Constanta and Bucharest, Romania

     Our last day of sailing was on the Danube-Black Sea Canal. It is a 40 mile canal and work was begun on it in 1949 and not completed until 1987. During the 1950’s the canal was the site of many labor camps in communist Romania and, at any given times, had tens of thousands of political prisoners working on the excavation (estimates are that one million imprisoned Romanians worked on the canal). The primary reason for building the canal was to allow for circumvention of the Danube Delta, which is difficult for ships to navigate.
     We sailed throught the lock system in the canal and then docked at the port of Constanta, on the Black Sea. Constanta, named after the Emperor Constantine, is the oldest continually inhabited city in Romania and rumor has it that Jason and the Argonauts landed here after finding the Golden Fleece. Constanta has recently gained in popularity as a seaside holiday destination as people are currently not traveling to the Ukraine.
     Our first stop in port was the Orthodox Cathedral of St. Peter and St. Paul, also functioning as a monastery. It is a pretty building architecturally and also has some interesting frescoes. Otherwise, not a terrifically fascinating story here. It was a parish church, then a cathedral, back to just a church at one point and then again became a cathedral in 1975 and has remained this way as the seat of the bishop for the Tomis Archdiocese.
Thought this window was gorgeous
The architectural details were cool and every “interior” surface was covered with frescoes, even this outdoor portico has artwork under the arches
Closer view of the frescoes
The frescoes on the exterior walls in the entryway. Look at the bottom, the next photo is a close up. This doesn’t look remotely like artwork that I would connect with a church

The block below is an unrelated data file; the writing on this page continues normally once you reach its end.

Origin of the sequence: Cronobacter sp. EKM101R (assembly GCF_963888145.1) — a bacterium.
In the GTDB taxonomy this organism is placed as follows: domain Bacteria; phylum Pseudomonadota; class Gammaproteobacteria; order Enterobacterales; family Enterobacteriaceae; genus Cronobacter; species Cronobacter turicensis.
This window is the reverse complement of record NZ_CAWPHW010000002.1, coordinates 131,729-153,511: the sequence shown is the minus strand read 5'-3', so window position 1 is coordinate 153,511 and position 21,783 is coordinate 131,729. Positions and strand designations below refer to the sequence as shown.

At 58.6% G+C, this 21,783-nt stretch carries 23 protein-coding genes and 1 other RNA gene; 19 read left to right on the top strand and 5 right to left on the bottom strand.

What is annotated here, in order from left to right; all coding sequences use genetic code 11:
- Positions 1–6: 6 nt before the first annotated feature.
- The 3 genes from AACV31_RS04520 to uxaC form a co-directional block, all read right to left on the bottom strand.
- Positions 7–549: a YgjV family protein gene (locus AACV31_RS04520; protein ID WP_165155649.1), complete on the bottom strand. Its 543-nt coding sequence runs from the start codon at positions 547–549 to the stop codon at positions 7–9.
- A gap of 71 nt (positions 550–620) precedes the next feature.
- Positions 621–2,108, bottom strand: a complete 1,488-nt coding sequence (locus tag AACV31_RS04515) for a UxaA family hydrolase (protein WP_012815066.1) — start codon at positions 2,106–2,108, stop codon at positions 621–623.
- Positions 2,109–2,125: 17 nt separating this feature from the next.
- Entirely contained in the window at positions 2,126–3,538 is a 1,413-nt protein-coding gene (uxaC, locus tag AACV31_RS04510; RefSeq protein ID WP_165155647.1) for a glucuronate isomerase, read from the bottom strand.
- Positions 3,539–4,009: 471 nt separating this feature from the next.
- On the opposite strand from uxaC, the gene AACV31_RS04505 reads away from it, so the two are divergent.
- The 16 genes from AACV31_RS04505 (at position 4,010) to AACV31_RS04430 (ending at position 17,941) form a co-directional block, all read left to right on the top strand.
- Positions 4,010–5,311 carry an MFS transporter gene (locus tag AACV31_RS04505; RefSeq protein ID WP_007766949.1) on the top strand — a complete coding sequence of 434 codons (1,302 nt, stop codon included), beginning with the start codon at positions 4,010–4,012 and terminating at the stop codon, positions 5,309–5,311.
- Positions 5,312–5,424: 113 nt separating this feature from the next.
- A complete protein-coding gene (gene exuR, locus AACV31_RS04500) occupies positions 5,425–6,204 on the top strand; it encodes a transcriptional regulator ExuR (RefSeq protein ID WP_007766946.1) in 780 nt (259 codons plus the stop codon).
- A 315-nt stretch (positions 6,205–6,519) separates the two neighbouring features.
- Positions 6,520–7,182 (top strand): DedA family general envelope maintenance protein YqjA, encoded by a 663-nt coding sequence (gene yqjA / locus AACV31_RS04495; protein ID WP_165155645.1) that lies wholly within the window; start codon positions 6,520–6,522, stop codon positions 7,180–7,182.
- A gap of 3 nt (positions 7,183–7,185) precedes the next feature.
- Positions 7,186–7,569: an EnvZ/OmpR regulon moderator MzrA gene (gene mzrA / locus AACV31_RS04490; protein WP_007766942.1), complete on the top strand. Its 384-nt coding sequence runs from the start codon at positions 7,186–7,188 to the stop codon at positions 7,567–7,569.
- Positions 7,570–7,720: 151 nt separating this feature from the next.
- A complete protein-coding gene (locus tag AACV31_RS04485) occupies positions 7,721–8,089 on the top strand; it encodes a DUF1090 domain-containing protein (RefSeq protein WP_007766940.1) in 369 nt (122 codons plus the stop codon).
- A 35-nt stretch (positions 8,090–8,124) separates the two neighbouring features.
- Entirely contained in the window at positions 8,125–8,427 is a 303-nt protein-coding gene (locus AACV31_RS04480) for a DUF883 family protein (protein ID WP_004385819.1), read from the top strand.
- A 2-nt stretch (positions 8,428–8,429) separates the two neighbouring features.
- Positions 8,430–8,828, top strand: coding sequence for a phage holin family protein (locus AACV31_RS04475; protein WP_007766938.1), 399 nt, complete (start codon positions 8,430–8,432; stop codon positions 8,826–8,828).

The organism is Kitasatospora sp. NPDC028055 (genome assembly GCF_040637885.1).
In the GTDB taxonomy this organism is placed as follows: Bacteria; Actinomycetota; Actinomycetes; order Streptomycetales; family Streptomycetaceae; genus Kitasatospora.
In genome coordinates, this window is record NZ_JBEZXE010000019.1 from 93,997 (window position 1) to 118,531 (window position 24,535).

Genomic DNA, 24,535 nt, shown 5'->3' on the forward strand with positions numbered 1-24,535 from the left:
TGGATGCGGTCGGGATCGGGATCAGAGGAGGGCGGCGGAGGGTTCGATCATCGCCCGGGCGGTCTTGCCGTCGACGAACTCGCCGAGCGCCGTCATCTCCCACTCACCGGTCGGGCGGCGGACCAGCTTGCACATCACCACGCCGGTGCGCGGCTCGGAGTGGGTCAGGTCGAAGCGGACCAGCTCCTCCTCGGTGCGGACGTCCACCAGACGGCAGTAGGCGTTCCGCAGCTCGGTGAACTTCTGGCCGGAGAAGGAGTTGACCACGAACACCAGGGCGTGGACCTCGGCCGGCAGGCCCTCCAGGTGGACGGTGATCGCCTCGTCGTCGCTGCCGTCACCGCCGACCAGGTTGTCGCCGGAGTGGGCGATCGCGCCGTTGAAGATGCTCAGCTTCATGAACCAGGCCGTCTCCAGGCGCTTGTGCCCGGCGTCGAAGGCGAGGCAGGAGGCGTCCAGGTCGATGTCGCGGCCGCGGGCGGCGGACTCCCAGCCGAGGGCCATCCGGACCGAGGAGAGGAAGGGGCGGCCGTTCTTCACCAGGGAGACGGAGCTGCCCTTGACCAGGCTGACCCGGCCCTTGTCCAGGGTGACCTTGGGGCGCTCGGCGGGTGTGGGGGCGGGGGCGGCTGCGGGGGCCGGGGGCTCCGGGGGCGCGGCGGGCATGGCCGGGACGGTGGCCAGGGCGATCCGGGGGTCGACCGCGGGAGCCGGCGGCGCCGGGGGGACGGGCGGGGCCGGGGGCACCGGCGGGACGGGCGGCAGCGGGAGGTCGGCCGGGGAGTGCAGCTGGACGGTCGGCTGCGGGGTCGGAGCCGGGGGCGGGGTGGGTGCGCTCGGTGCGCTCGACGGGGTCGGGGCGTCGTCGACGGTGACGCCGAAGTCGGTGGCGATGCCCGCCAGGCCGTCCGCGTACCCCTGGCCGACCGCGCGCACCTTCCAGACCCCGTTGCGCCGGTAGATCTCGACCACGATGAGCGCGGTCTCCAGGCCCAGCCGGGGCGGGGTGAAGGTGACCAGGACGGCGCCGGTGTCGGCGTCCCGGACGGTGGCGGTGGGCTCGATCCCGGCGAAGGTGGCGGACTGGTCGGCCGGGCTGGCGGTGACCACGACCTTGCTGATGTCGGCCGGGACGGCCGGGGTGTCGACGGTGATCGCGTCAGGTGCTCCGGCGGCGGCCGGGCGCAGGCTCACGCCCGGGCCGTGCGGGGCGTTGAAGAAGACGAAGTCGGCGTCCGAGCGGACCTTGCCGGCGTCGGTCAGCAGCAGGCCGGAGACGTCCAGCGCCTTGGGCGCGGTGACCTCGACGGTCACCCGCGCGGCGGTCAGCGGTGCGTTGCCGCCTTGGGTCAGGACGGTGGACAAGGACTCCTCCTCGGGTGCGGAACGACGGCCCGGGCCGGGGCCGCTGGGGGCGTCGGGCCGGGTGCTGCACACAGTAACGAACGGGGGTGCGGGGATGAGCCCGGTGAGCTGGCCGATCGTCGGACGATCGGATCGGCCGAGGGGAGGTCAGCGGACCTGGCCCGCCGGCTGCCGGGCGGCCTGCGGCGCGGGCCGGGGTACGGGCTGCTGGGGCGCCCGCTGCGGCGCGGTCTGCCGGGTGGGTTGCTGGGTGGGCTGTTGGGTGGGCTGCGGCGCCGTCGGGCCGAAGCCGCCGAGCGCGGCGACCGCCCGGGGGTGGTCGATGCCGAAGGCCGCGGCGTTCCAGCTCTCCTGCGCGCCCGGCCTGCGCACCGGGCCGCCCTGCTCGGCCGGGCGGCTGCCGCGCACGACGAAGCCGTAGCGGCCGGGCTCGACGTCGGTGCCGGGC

This is the close view of the artwork on the lower half of the walls in the portico area. I like it but it doesn’t reconcile as church art for me and seems very out of character from the rest of this church which has the standard religious artwork.
Detail on the door
The interior art is more typical of religious artwork. The brilliant white halos around the heads of the saints crack me up. They appear to glow in the photo as they are so much lighter than the rest of the painting.
The light from the windows messed this one up but you get an idea of how ornate the interior of this cathedral is. And…another screaming white halo
This was the front courtyard of the church. It is in some disrepair but I thought it was lovely. I can only imagine what it looked like in full glory.
Our guide, Ivan, doing his thing. We looked like the dorkiest group of tourists on the planet with these receiver units hanging off of us. I stuffed mine into my purse so only the wire and earpiece was visible, but, as I walked around with a group who all had them around their necks, I’m pretty sure I looked just as bad!

If you aren’t interested in doors and windows, skip the next few. I found myself, again, drawn to these archictectural features and this city has some beautiful and unique ones. A bit the worse for wear but it just makes them more interesting to me.

I can’t sort out if this area has a function or if its simply in disrepair
     The following photos are of the Casino Constanta. Inaugurated in 1910, it was a vacation destination for wealthy travelers. During the Second World War, it operated as a hospital and then was a restaurant during the post war communist regime. It became too expensive to maintain and was closed in 1990. It is a stunning, Art Nouveau building right on the Black Sea. It is unfortunate that it sits empty and decaying. I was dying to see the interior. If it is anything like the exterior, I am sure it is incredible! My photos don’t do it justice. I was too close and there were a ton of people out walking so I didn’t take shots of the entire building because I didn’t like all the people in them.
This window is breathtaking! 
Even the railings were ornate and gorgeous
These windows look out directly onto the Black Sea. Such a shame that we couldn’t go inside